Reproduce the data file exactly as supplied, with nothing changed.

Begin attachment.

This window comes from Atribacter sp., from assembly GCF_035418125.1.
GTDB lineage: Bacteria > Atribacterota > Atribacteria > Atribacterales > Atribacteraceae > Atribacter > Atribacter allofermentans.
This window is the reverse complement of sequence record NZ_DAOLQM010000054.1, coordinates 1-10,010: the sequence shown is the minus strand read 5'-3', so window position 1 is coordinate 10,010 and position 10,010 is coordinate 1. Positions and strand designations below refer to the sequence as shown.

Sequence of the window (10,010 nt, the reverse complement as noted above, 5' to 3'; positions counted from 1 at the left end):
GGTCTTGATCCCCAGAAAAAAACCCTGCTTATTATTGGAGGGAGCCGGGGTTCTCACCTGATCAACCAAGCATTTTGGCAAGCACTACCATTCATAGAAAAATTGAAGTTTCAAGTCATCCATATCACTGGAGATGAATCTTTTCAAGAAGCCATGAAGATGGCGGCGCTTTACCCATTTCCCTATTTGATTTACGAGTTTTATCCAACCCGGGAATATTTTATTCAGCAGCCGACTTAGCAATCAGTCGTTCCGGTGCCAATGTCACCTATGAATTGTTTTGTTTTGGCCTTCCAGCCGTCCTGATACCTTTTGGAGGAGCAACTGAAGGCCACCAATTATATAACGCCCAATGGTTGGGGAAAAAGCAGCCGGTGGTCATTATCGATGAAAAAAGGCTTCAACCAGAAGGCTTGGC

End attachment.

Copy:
This window comes from Atribacter sp., from assembly GCF_035418125.1.
GTDB lineage: Bacteria > Atribacterota > Atribacteria > Atribacterales > Atribacteraceae > Atribacter > Atribacter allofermentans.
This window is the reverse complement of sequence record NZ_DAOLQM010000054.1, coordinates 1-10,010: the sequence shown is the minus strand read 5'-3', so window position 1 is coordinate 10,010 and position 10,010 is coordinate 1. Positions and strand designations below refer to the sequence as shown.

Sequence of the window (10,010 nt, the reverse complement as noted above, 5' to 3'; positions counted from 1 at the left end):
GGTCTTGATCCCCAGAAAAAAACCCTGCTTATTATTGGAGGGAGCCGGGGTTCTCACCTGATCAACCAAGCATTTTGGCAAGCACTACCATTCATAGAAAAATTGAAGTTTCAAGTCATCCATATCACTGGAGATGAATCTTTTCAAGAAGCCATGAAGATGGCGGCGCTTTACCCATTTCCCTATTTGATTTACGAGTTTTATCCAACCCGGGAATATTTTATTCAGCAGCCGACTTAGCAATCAGTCGTTCCGGTGCCAATGTCACCTATGAATTGTTTTGTTTTGGCCTTCCAGCCGTCCTGATACCTTTTGGAGGAGCAACTGAAGGCCACCAATTATATAACGCCCAATGGTTGGGGAAAAAGCAGCCGGTGGTCATTATCGATGAAAAAAGGCTTCAACCAGAAGGCTTGGC